Do you think that the Cleveland Browns, through all their years of mediocrity, would ever throw on Patriots game film just to see how it was supposed to be done? Not even to prepare for a game against them; just so the coaches could illustrate the gulf in performance between Tom Brady and their own Brady Quinn/Colt McCoy/Brandon Weeden/Jason Campbell/Bryan Hoyer/Josh McCown/Johnny Football etc.? As in, “hey guys, this is what we mean when we talk about playing football. Believe it or not, these clips are of the same sport we’re playing. Not really sure how we get from where we are to this, but something to think about.”
That’s how it felt watching the first couple episodes of Normal People last night with my girlfriend. If you haven’t seen it, imagine a buffer, quieter Harry Potter gently boning a Hermione played by Anne Hathaway for 12 episodes. The show has been out for a while, but we’ve had other things to do—like watching I’ll Be Gone In The Dark, Jeffrey Epstein: Filthy Rich, Abducted in Plain Sight, etc. Just some lighthearted wind-down TV that helps us get in the mood… for abiding by the law? I don’t know, we love it. But it’s not exactly the sort of television that inspires gentle neck kisses.
Which is why Normal People was such a left turn for us. What a change of pace. From horrific, violent, cannibalistic sociopathy to the tenderest of nibbles, glances, and compliments. In a half hour episode of this show, there might be 50 words of dialogue. We have to watch it with subtitles because the Irish brogue is so charming that we don’t want to miss a word. But even reading this show gets us squirmy. Right from the get-go, too. No beating around the bush. Connell is ALL OVER Marianne from the moment they smooch, and it’s all feet and hands and eye contact so lustful that you forget these actors are playing high schoolers. I don’t think we took a sip of water for three straight episodes and we ALWAYS hydrate before bed.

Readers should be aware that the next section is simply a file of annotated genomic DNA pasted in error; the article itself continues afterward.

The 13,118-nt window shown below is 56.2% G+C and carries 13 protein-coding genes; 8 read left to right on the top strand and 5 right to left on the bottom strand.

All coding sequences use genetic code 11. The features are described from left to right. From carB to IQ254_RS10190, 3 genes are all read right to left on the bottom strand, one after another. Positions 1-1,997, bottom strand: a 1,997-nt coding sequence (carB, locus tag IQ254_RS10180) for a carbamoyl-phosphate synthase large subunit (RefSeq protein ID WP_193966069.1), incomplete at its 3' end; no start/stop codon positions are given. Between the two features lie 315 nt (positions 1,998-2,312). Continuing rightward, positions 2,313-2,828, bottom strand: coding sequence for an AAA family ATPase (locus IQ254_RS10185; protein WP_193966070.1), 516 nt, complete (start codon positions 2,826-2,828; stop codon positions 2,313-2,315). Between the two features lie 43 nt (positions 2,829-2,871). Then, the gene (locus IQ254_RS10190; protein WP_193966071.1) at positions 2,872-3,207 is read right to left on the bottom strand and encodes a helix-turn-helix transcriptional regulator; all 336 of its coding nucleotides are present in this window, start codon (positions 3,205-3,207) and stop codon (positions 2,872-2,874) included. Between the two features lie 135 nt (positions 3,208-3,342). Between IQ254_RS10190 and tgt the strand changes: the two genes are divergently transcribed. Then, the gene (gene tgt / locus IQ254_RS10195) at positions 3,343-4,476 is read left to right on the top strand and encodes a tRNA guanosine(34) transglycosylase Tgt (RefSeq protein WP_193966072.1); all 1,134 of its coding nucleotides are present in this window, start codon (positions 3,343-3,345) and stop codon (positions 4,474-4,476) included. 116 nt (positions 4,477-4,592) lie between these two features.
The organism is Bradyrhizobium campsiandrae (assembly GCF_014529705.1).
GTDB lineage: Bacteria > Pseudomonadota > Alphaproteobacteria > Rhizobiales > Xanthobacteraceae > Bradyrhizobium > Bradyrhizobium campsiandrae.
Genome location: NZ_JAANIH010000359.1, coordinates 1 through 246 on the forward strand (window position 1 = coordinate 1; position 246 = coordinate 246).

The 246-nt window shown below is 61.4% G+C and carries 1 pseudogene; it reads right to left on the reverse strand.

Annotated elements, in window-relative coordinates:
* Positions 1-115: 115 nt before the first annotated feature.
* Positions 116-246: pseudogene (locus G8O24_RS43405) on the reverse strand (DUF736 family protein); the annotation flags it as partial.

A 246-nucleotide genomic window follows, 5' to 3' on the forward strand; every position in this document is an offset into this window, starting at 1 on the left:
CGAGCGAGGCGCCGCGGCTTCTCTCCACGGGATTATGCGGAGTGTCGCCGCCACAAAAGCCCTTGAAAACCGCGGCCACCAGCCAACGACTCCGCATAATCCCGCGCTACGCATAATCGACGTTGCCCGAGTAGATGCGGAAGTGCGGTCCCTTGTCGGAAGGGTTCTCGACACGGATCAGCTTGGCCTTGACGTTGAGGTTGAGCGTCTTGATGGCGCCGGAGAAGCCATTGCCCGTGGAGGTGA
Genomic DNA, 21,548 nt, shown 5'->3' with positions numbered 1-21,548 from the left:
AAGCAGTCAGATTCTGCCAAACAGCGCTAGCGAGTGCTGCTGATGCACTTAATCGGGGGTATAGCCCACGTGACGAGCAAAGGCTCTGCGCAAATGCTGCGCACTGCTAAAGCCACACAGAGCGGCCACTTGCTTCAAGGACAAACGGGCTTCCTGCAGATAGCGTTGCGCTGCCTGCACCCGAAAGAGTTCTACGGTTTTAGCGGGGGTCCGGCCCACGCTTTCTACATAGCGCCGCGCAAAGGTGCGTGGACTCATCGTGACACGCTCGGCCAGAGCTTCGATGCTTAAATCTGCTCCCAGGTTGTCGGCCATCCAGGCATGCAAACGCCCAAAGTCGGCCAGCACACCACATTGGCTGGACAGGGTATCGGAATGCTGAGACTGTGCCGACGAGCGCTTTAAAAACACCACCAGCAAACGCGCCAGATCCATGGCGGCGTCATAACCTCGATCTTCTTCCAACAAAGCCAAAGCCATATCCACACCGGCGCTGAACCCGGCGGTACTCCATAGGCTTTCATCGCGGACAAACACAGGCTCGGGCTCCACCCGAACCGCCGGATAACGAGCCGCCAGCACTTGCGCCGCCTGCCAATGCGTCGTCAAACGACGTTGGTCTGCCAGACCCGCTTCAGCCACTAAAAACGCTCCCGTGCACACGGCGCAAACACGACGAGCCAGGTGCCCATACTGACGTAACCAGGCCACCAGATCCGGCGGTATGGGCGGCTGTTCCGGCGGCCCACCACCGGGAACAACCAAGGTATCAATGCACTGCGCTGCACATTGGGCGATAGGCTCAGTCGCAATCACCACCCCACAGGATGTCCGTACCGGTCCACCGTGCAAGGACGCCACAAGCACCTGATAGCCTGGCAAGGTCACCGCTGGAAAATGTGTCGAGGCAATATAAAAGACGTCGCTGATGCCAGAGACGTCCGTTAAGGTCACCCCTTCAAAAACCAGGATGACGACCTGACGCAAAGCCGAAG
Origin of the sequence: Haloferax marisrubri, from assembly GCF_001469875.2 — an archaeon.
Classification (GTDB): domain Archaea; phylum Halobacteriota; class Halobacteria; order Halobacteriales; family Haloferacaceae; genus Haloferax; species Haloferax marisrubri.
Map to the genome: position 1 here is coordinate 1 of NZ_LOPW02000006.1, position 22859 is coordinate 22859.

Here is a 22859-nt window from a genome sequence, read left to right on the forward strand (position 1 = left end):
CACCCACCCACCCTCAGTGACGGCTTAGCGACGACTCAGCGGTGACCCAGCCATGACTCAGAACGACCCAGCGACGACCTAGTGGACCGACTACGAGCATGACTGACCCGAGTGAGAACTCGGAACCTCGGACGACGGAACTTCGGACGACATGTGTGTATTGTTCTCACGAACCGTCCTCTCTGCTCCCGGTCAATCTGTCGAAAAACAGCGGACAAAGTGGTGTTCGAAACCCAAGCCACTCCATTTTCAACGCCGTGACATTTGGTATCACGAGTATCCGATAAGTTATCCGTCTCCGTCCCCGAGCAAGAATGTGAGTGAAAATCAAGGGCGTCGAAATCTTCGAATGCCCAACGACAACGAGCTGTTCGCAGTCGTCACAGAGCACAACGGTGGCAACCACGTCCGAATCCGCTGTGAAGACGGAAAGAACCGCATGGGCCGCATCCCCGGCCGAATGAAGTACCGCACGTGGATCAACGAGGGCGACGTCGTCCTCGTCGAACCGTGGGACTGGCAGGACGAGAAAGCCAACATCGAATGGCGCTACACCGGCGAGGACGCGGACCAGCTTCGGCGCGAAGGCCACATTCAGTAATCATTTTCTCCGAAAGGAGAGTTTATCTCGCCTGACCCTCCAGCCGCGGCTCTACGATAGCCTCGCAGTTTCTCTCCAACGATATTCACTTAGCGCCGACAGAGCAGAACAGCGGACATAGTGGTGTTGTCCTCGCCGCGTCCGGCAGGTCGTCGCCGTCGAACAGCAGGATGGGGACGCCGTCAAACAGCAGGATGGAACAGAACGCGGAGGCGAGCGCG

The point is this: as I sat beside my lovely girlfriend, reading “*gentle moaning*” and “*bedsprings creaking*” (thanks for spelling out the noise, Hulu!), I couldn’t help but feel woefully, cripplingly inadequate. Here was a cracking reminder of that all-important sexual ingredient: passion. With Connell and Miriam, there wasn’t a trace of contrivance, of going-through-the-motions, of “let’s do this so we can take the chicken thighs out of the fridge and bring them to room temperature and still eat at a decent hour.” For the lovebirds on screen, it’s anytime, anyplace. The dusty ground abutting a haunted house is, for Miriam, just as good as a fresh bed at a Courtyard Marriott.
I am to blame. It’s my effort that has taken on a monochromatic hue. I’m not giving my lady much to work with. I talk about it on our podcast often, and it seems funny. But this show made me realize that it’s not funny at all—it’s pathetic. I am a pathetic, impotent loser.
I recognize that sex on a romantic TV show is always going to be heightened, if not unrealistic. The DP for this show deserves a knighthood. It’s all gentle focus and dappled lighting and closeup shots that make you feel like you’re having a threesome with the two leads. But even so, I couldn’t help but feel like I was watching a guy employ the same moves and grooves that I use, except with a FAR superior mastery of them; as though we studied from the same playbook but I closed it after the table of contents and said “I get it!” while he went through it with a highlighter, made flashcards, and had personal tutoring sessions from the author.
It was a wakeup call. I need to do better. And I will do better. Because we have nine episodes left of this damn softcore porno, and the fire has been lit.
Either that or I’ll just cancel our Hulu subscription. Not sure I need to pay $50/month to remind us how bad I am at sex.